Why disciplining human error doesn’t work when it comes to cyber security

Blog image

CybSafe

We are CybSafe. We’re a British cyber security and data analytics company.

June 1, 2021

Nobody likes being punished. So why are we so quick to punish those who fall victim to cyber-attacks?

A recent study by CybSafe found 4 in 10 organisations choose to discipline staff who make cyber security errors. There’s no doubt we need to respond when such incidents occur. But is disciplining employees really the best way to go?

 

How we respond

Our research found organisations discipline those who make cyber security blunders in many ways. The most popular response is to inform their line manager. Others opt to make people re-sit their e-learning.

But there are some more extreme responses. These include decreasing an employee’s access to certain documents, or locking their computer. It can even involve naming and shaming!

These responses differ in severity, but all seek to achieve the same end: correcting behaviour via discipline. We all want to help people avoid making these mistakes. But going down the disciplinary route is not just unnecessary. It’s counterproductive.

 

Why discipline doesn’t work

We all know about the carrot and stick approach. When it comes to cyber security, a positive incentive is far more effective than a threat.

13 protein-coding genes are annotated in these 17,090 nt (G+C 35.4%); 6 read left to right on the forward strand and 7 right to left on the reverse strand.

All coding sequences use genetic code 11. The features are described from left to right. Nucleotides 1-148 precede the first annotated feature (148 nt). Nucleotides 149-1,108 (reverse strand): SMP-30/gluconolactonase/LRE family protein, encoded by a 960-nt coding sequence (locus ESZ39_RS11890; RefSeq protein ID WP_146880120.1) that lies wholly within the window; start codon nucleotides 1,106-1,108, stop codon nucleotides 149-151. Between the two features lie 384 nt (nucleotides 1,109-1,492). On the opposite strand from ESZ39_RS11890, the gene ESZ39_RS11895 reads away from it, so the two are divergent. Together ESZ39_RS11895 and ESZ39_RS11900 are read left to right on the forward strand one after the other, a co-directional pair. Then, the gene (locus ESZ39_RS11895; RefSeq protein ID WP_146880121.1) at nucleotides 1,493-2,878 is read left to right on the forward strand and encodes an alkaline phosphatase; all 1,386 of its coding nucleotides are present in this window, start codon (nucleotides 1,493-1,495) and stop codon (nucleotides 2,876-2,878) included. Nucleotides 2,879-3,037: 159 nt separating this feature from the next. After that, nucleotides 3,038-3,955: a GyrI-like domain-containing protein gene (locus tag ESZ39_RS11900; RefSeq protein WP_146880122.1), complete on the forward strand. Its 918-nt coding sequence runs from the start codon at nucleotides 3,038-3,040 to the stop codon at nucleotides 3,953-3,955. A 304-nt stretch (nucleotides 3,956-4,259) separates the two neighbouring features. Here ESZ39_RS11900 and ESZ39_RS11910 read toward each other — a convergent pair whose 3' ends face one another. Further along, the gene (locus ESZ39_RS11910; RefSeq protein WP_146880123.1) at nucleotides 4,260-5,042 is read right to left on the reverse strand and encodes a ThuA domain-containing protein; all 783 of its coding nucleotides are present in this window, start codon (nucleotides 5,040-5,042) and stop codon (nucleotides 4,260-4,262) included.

The carrot can be anything from praise to prizes. It creates enthusiasm and helps everyone fight from the same side. The stick approach can do the opposite. Most organisations assume this to be a formal response, such as disciplinary action. But these penalties can also be informal. Examples include having leaderboards or general social disapproval.

Both types create a culture of fear. This triggers stress for employees and fosters resentment towards security teams. If you need to rely on fear as a motivator, then you are doing something wrong.

Let’s look at phishing simulations as an example. It’s not a level playing field, and any one of us can fall for a phishing attack. Simulations can be useful in helping employees understand their own susceptibility.

However, some organisations have an over-reliance on these simulations. They focus too much on the metrics, rather than actually changing behaviour. We call these ‘Vanity metrics’. They measure the quality of the simulation, not its impact on behaviour.

 

Shaping a better culture

If discipline isn’t the answer, then what is?

Mistakes are often down to human error. They are unintentional and without malice. Our instinct is to click links, and such habits are difficult to shake off. We are all susceptible, no matter how prepared we think we are.

With this in mind, it’s important to create a people-centric culture. Not because we’re naïve or idealistic, but because it’s the most effective way to manage cyber risk. A culture of fear increases anxiety and decreases productivity. It has a negative impact on our mental wellbeing. This makes us more vulnerable to cyber threats, and less likely to report them when they occur.

We’re all on the same side. So let’s support each other when faced with cyber threats. ‘Assist’, part of CybSafe Connect App, gives employees the help they need when they need it most. If an employee encounters a suspicious email or a questionable link, they can access security advice on demand. It helps build a culture where we can be honest about our security behaviours, and supportive in helping each-other respond to threats in the best way.

Let’s create an environment where we can support each other against cyber threats.

Try it yourself or see it in action